A few years after The Trip, Steve Coogan and Rob Brydon return in The Trip to Italy. The premise: They’ll tour the Italian coast, eat lots of good food, and Brydon will write an article about their culinary adventures. Part of the gag is that neither of them is a food writer, and true enough, except for some beautiful close-ups of delightful cuisine, they don’t do much talking about their meals.
Brydon and Coogan are more interested in talking about Byron and Shelley, and if you don’t know much about Lord Byron and Percy Shelley, they’ll fill you in, and be very funny about it, too.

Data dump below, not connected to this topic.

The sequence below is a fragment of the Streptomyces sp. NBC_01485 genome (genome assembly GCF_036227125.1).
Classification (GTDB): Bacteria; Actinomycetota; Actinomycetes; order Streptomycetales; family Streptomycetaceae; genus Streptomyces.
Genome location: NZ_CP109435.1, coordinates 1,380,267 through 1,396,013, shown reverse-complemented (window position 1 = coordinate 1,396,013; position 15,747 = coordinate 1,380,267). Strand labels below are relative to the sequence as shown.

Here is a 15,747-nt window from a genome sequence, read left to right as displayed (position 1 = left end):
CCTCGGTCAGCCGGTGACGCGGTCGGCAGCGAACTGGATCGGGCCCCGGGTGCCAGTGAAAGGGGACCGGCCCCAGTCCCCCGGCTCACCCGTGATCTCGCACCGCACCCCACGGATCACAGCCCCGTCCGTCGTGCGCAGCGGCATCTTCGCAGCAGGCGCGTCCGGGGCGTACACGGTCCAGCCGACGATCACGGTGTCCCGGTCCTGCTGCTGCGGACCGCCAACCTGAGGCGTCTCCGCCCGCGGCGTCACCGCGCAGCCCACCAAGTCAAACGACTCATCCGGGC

Much of the joy in The Trip to Italy revolves around Coogan and Brydon doing spotless impersonations of famous actors (Brydon’s Hugh Grant is so good you’d swear he was there), and taking barbed but loving jabs at each other’s abilities. There are small side plots about a couple of brief, illicit romances, but the humor wins out, with Coogan needling Brydon about his audition for a role as an accountant in an American Mafia movie, Brydon’s ad-lib as a Pompeii volcano victim and the duo’s choice to sing along with Alanis Morissette when they drive. It’s all charming and funny, and it’s over too quickly.
THE TRIP TO ITALY
Directed by Michael Winterbottom
With Coogan and Brydon